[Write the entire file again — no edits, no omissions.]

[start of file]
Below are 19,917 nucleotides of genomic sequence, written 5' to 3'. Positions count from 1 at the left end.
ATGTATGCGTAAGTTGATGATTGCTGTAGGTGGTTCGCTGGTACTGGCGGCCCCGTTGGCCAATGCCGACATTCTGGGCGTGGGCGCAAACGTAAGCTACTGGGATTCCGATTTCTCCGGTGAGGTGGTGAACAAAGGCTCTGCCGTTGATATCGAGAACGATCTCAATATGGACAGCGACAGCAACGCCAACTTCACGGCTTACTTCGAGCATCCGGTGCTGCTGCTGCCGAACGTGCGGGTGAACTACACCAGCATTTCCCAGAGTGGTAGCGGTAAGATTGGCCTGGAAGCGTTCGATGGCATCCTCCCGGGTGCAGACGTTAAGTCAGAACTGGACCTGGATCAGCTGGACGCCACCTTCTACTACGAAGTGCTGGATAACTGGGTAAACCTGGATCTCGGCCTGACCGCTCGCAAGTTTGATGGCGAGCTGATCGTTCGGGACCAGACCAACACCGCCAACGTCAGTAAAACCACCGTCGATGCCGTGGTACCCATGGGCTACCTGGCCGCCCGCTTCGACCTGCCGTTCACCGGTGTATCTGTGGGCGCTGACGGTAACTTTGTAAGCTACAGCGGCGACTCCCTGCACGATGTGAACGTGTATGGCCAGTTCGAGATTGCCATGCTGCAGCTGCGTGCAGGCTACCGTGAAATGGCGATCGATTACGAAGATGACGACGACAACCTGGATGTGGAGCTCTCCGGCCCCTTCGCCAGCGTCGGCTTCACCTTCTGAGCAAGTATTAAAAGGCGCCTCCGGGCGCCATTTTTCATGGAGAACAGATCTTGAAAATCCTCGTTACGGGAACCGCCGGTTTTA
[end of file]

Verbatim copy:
Below are 19,917 nucleotides of genomic sequence, written 5' to 3'. Positions count from 1 at the left end.
ATGTATGCGTAAGTTGATGATTGCTGTAGGTGGTTCGCTGGTACTGGCGGCCCCGTTGGCCAATGCCGACATTCTGGGCGTGGGCGCAAACGTAAGCTACTGGGATTCCGATTTCTCCGGTGAGGTGGTGAACAAAGGCTCTGCCGTTGATATCGAGAACGATCTCAATATGGACAGCGACAGCAACGCCAACTTCACGGCTTACTTCGAGCATCCGGTGCTGCTGCTGCCGAACGTGCGGGTGAACTACACCAGCATTTCCCAGAGTGGTAGCGGTAAGATTGGCCTGGAAGCGTTCGATGGCATCCTCCCGGGTGCAGACGTTAAGTCAGAACTGGACCTGGATCAGCTGGACGCCACCTTCTACTACGAAGTGCTGGATAACTGGGTAAACCTGGATCTCGGCCTGACCGCTCGCAAGTTTGATGGCGAGCTGATCGTTCGGGACCAGACCAACACCGCCAACGTCAGTAAAACCACCGTCGATGCCGTGGTACCCATGGGCTACCTGGCCGCCCGCTTCGACCTGCCGTTCACCGGTGTATCTGTGGGCGCTGACGGTAACTTTGTAAGCTACAGCGGCGACTCCCTGCACGATGTGAACGTGTATGGCCAGTTCGAGATTGCCATGCTGCAGCTGCGTGCAGGCTACCGTGAAATGGCGATCGATTACGAAGATGACGACGACAACCTGGATGTGGAGCTCTCCGGCCCCTTCGCCAGCGTCGGCTTCACCTTCTGAGCAAGTATTAAAAGGCGCCTCCGGGCGCCATTTTTCATGGAGAACAGATCTTGAAAATCCTCGTTACGGGAACCGCCGGTTTTA